Temporal Evolution of Neutral, Thermospheric Winds and Plasma Response Using PFISR Measurements of Gravity Waves


Vadas, S. L., & Nicolls, M. J. (2009). Temporal evolution of neutral, thermospheric winds and plasma response using PFISR measurements of gravity waves. Journal of Atmospheric and Solar-Terrestrial Physics, 71(6-7), 744-770.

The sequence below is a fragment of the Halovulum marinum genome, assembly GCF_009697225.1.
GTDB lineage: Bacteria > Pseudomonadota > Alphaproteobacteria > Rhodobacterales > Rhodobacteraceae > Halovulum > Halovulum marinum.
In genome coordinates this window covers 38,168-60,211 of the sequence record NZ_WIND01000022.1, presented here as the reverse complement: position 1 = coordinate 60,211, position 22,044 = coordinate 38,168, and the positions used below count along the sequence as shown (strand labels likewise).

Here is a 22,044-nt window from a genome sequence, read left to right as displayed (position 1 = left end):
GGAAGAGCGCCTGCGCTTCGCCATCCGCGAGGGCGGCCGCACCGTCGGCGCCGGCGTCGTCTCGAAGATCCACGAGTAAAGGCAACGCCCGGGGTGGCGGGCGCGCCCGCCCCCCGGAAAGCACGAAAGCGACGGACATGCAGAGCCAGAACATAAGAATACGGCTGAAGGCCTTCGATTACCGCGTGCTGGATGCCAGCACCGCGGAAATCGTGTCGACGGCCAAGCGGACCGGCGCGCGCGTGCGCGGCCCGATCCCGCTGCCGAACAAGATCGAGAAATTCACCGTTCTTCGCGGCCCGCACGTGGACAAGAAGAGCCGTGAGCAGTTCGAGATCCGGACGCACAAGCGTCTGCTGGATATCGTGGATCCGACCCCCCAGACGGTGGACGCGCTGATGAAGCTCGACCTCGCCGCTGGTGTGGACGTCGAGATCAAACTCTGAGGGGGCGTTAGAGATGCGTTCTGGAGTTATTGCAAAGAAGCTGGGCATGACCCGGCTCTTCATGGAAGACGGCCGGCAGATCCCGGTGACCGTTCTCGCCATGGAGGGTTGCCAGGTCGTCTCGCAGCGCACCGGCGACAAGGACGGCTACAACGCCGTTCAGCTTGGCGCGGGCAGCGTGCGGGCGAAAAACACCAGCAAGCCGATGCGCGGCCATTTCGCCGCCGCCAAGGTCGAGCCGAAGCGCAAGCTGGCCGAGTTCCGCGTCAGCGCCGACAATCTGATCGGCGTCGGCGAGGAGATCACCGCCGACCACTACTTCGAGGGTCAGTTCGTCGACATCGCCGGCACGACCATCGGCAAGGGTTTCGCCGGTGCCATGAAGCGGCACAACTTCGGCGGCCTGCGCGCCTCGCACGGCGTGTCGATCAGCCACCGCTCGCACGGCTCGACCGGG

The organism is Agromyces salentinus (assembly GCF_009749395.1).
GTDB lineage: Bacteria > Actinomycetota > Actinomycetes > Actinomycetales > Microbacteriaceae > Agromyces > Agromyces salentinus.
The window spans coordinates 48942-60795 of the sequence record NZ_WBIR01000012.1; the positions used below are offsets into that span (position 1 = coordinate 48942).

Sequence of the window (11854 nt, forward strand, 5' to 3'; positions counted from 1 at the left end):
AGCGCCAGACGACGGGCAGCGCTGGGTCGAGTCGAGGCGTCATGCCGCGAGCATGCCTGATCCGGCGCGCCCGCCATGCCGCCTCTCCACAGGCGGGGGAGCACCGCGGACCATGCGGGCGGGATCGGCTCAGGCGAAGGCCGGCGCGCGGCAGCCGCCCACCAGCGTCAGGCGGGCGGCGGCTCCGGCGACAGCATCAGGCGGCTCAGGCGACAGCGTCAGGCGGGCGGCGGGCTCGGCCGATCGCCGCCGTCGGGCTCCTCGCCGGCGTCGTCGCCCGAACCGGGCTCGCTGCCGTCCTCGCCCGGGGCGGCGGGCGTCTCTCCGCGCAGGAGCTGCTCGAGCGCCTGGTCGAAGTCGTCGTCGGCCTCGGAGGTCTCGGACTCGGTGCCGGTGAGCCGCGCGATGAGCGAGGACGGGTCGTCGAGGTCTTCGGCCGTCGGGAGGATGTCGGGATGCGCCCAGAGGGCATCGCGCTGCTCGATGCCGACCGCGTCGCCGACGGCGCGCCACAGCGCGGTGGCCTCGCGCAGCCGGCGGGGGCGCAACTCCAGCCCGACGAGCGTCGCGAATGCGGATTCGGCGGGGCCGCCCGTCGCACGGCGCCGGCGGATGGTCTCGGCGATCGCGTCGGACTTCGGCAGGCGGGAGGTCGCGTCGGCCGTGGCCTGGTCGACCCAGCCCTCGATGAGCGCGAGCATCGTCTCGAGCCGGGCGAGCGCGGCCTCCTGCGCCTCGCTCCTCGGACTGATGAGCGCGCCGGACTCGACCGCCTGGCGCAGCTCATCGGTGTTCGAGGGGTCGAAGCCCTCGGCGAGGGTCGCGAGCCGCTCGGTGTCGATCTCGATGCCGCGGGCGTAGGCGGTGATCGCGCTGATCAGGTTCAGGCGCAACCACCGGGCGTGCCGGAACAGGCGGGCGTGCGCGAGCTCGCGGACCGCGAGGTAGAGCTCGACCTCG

In this paper, we analyze the temporal variability of the propagation and dissipation of two southeast (SE)ward-propagating gravity waves (GWs) observed by the Poker Flat Incoherent Scatter Radar (PFISR) on 13 December 2006. We determine the GW vertical wavelengths as a function of altitude along each constant wave phase line, then extract the neutral, horizontal winds every ∼10–12min (one-half of a wave period) along the direction of GW propagation as a function of altitude using an accurate, dissipative GW dispersion relation and MSIS temperatures. We find that the neutral wind in the northwest (NW) direction above PFISR was composed of a slowly varying “mean” of ∼-150m/s plus a slowly moving, large-scale wave with a period of 3–5 h. These winds added at �∼190km, creating a large NW wind of ∼-(200–250)m/s. This wind caused these two GWs to become evanescent or nearly evanescent some of the time, although their amplitudes increased up to �∼210–240km. We find that the winds accelerated in the SEward direction by ∼100–150m/s in 30–40 min at �∼190km. We hypothesize that these accelerations are thermospheric body forces caused by the dissipation of SEward-propagating GWs excited by mountain wave breaking near the mesopause NW of PFISR. This hypothesis is supported by tropospheric winds and the consistency of the observed GW periods. Finally, we ray trace these GWs through the extracted winds, and using a simple single-ion plasma model, compare the theoretical and measured plasma responses. We find that theory agrees reasonably well with observations.

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